Children in the UK aged one to nine are now to to be offered a dose of polio vaccine, which may be a booster or may bring them up to date with routine vaccinations.
Regardless of where they are on their vaccine schedule, they will be offered the immunisation in Greater London as a preventative measure due to signs of the virus spreading in the capital.
"No cases of polio have been reported and for the majority of the population, who are fully vaccinated, the risk is low," said Dr Vanessa Saliba, Consultant Epidemiologist at the UK Health Security Agency.
"But we know the areas in London where the poliovirus is being transmitted have some of the lowest vaccination rates. This is why the virus is spreading in these communities and puts those residents not fully vaccinated at greater risk." The virus has been found in the city's sewage system recently.
The last case of polio in the UK was in 1984, but before the vaccination programme was introduced (in 1965) some 8,000 people would develop paralysis (one of the more serious symptoms) every year, according to Saliba.
What is polio?
While polio is a serious infection, it's now very rare because of the vaccination programme. The chances of getting it in the UK is extremely low and it's only found in a few countries.
Also known as poliomyelitis, it can be a life-threatening illness caused by the poliovirus, which can cause debilitating symptoms.
How does polio spread?
Polio spread from person to person, usually through contact with the poo of an infected individual, according to the NHS.
It might be from not washing your hands properly and touching your mouth, or from contaminated food and water.
While less common, it can also spread through coughs or sneezes.
Polio was eradicated in Europe in 2003, but as there have been signs of it in London, boosting immunity in children should help to stop it from spreading any further.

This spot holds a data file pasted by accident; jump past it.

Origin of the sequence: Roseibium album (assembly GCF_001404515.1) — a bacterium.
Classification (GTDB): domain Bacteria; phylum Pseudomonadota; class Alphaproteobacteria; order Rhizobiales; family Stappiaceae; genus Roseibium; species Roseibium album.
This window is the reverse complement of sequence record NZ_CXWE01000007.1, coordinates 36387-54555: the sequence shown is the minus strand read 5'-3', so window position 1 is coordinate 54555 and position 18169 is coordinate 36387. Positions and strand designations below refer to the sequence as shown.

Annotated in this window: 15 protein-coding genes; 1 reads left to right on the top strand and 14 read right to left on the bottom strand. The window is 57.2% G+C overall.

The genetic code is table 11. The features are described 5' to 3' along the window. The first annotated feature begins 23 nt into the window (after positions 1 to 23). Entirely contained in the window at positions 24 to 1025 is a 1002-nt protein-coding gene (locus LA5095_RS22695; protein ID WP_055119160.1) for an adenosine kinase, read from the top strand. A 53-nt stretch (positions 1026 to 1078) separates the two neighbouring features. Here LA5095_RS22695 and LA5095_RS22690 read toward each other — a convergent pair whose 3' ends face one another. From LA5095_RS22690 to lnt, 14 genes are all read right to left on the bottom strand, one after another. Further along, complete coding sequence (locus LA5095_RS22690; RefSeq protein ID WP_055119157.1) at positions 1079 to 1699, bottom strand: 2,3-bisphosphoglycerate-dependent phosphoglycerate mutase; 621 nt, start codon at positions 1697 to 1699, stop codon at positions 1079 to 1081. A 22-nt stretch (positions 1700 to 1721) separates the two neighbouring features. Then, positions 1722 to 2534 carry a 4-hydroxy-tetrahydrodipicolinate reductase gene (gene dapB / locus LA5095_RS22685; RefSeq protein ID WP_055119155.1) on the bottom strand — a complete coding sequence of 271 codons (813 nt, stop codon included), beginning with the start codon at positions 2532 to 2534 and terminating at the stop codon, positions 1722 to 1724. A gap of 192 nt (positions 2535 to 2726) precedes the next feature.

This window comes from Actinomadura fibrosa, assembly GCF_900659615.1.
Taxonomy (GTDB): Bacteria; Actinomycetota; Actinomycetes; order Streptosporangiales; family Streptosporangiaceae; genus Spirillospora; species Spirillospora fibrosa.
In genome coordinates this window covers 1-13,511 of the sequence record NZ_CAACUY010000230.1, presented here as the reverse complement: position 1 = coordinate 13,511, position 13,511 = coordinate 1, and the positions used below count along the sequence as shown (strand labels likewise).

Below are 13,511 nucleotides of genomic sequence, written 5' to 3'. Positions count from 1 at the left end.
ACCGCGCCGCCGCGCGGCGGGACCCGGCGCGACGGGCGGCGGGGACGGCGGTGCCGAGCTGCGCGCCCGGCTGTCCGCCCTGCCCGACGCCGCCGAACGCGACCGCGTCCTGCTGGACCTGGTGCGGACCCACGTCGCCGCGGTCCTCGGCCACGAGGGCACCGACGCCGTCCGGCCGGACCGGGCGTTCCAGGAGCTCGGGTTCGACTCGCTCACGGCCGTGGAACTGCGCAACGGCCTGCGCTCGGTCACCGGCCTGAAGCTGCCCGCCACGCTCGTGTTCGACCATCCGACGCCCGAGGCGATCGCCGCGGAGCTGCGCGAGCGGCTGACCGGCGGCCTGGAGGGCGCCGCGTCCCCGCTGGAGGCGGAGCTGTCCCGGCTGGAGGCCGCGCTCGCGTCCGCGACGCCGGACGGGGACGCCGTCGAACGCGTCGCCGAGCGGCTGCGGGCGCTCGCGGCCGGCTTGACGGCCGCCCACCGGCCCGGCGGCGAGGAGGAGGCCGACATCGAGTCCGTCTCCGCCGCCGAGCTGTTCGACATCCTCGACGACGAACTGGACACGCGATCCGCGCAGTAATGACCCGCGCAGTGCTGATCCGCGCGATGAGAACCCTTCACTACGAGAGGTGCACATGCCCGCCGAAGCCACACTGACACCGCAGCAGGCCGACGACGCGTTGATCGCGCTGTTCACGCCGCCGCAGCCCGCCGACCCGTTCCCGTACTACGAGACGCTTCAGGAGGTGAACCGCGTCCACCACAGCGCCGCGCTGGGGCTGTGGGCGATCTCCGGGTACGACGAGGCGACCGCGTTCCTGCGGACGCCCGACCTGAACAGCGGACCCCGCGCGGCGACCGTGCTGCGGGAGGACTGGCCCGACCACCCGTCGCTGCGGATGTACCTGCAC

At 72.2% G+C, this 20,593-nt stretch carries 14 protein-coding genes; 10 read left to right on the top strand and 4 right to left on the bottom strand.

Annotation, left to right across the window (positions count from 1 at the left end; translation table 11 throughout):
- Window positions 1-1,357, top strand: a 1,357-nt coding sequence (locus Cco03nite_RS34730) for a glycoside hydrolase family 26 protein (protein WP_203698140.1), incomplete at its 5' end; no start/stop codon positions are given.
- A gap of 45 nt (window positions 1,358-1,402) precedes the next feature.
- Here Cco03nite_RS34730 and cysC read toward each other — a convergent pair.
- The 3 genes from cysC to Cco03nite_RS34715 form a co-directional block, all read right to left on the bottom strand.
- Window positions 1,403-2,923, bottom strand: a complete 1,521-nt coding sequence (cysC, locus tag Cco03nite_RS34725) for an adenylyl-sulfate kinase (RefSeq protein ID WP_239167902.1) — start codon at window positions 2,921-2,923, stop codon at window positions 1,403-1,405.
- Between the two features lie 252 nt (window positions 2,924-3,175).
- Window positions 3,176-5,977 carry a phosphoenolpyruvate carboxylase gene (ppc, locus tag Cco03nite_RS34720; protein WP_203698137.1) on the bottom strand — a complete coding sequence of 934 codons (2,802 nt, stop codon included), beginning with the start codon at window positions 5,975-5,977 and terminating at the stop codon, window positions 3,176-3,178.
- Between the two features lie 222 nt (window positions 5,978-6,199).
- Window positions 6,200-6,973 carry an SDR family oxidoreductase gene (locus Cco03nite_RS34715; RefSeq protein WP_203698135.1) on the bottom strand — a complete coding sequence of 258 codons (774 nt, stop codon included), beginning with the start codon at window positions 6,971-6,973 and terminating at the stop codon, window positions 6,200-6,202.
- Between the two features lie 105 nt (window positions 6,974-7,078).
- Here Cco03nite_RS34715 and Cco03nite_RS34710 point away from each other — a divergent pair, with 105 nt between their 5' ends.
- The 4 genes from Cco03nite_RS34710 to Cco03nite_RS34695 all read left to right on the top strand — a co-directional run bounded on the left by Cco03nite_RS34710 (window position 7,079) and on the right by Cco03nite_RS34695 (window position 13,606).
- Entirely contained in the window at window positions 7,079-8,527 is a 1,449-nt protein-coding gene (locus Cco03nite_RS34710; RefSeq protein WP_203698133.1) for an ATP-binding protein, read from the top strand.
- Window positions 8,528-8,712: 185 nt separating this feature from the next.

There's also only a small risk of catching it when travelling in countries where polio is found, like Afghanistan or Pakistan.
Polio can be hard to detect as most people who contract it don't have symptoms.
However, as per the health service, some people get the following mild, flu-like symptoms:
a high temperature
extreme tiredness (fatigue)
being sick (vomiting)
a stiff neck
These symptoms will typically only last for up to 10 days.
However, in more rarer cases, it can lead to more severe symptoms that can affect the brain and the nerves. This might cause weakness in your muscles, which is what is referred to as paralysis, often in the legs, which can occur for a few hours or days.
Paralysis that affects muscles used for breathing can be life threatening.
While most people will recover and slowly regain movement, some can be left with permanent disability.
If you've already had polio, you might develop symptoms again or your symptoms might get worse years later, which is called post-polio syndrome.
While there is no official treatment for polio, bed rest in hospital, painkillers, help with breathing and regular stretches and exercises can help.
Prevention is the best cure, which is why it's important to make sure both you and you child are up to date with your polio vaccinations.
When to get help
Contact your GP if you are unsure about any symptoms. The NHS also advises contacting 111 if you have flu-like symptoms and you're worried about a baby's or child's symptoms, you're 65 or over, you're pregnant, you have a long-term health condition, you have a weak immune system or your symptoms don't improve after a week.
Call 999 or go to A&E if you or your child isn't able to move part, or all, of the body, or it feels stiff, floppy or numb, or you are having difficulty breathing or are breathless.
Watch: Dr Ramsay encourages polio vaccination after samples found